I have my own business interests but seeing as fans at conventions kept asking me if I had any interest in future acting, I’ve decided to renew my acting memberships and acquire a new agent with a view of securing new parts.

Keep an eye out for Chris in the future – we will keep our fingers crossed for an appearance in The Mandalorian, with hopefully no disintegrations.

Working with an established artist, Chris has commissioned an exclusive 18″x 12″ limited edition 40th Anniversary print of 4-LOM, which would have been available at conventions, you can contact Chris directly here if you are interested in adding this to your Bounty Hunter collection!

Keep checking back for more Star Wars Stories and until the next time, I’ll be there for you…Cassian said I had to.

Katy Kartwheel – Her Star Wars Story

You guys really have it bad for Their Star Wars Stories, don’t you? Well it’s mutual, trust me.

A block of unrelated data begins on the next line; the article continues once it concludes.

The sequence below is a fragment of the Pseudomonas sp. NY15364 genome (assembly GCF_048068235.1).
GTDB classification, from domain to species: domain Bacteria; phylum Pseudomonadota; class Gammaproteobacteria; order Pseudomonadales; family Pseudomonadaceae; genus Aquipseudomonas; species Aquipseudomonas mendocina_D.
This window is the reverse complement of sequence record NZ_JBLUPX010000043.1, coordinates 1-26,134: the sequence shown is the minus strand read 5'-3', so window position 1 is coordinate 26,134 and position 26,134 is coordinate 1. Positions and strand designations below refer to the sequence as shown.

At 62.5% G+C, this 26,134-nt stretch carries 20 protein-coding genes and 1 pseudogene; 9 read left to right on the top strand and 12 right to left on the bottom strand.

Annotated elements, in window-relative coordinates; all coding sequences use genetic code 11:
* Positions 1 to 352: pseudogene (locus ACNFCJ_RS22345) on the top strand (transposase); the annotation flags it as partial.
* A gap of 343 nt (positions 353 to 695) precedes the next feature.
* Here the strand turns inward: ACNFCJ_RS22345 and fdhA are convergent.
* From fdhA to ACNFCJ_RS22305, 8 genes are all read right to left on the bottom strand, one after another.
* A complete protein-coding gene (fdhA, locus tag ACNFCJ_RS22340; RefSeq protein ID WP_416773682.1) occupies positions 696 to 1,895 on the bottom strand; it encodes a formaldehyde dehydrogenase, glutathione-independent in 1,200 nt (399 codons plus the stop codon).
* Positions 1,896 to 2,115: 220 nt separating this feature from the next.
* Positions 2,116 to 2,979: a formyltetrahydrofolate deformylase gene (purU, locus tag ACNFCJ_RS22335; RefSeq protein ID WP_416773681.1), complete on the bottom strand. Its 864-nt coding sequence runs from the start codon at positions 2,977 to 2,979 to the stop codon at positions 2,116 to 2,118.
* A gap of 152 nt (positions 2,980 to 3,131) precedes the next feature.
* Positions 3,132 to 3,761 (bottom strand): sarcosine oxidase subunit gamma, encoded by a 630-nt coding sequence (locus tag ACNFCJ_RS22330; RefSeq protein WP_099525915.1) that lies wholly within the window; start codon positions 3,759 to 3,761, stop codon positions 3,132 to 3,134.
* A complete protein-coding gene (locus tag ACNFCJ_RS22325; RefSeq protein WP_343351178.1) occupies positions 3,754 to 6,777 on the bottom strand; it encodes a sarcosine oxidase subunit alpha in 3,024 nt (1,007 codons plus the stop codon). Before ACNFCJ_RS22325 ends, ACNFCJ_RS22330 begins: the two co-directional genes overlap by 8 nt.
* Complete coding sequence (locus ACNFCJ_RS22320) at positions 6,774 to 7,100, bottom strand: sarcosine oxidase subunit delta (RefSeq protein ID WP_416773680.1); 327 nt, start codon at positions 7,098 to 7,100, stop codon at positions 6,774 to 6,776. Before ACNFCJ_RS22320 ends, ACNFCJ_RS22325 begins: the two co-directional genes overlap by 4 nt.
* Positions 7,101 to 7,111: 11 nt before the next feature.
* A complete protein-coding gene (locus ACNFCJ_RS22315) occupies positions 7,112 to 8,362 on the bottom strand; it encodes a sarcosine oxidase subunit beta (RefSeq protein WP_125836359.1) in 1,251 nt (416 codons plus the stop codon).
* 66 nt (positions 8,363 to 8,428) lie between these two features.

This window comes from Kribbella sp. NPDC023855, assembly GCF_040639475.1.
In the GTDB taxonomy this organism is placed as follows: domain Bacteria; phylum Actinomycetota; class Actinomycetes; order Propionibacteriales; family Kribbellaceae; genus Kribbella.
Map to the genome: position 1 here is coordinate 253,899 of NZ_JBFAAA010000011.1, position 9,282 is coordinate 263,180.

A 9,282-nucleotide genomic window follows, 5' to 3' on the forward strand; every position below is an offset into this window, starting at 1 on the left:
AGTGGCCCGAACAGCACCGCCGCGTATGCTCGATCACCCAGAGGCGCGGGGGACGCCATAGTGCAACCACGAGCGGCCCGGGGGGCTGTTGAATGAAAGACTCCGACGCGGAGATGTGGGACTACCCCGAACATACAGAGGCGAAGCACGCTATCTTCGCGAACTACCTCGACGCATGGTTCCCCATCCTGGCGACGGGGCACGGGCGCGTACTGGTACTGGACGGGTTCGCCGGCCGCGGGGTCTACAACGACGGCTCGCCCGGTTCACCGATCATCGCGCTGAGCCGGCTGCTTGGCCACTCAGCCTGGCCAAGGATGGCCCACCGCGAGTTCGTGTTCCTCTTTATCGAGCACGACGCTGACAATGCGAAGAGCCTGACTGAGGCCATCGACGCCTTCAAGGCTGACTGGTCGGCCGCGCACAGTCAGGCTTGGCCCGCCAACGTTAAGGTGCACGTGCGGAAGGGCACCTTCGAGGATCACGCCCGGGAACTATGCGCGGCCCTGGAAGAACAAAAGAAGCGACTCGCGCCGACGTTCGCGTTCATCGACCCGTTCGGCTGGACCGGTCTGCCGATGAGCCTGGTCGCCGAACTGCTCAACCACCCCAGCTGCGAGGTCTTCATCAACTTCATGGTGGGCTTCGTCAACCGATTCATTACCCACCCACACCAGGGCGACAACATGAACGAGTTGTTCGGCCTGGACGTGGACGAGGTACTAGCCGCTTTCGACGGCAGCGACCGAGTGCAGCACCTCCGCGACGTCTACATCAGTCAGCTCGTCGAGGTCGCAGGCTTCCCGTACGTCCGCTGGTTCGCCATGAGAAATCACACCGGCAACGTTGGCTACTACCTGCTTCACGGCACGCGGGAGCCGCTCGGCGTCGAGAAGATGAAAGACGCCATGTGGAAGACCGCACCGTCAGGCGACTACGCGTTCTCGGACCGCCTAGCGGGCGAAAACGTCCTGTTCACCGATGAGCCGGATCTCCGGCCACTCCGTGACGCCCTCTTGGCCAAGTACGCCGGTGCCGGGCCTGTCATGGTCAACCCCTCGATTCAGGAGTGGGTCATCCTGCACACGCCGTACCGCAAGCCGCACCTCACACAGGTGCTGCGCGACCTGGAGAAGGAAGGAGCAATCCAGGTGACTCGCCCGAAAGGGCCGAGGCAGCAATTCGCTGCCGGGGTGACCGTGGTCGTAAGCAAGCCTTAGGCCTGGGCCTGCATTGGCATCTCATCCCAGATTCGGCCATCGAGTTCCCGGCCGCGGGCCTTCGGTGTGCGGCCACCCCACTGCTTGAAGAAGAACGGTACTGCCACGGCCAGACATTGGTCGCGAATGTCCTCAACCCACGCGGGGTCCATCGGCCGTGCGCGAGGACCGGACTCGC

It’s a dark time for the world and there’s a need for good, positive stories. The story of Katy Kartwheel is just that. With not one but three appearances in Star Wars films, Katy is certainly well placed to tell her story but little did we know how amazing it would be. A story of chasing your ambitions and following your own path takes Katy from dreams of the circus to homelessness to an advertisement that would change her life, culminating in the creature performance role of Rio in Solo: A Star Wars Story.

Her name is indeed Rio and she dances on the…er…cargo wagon…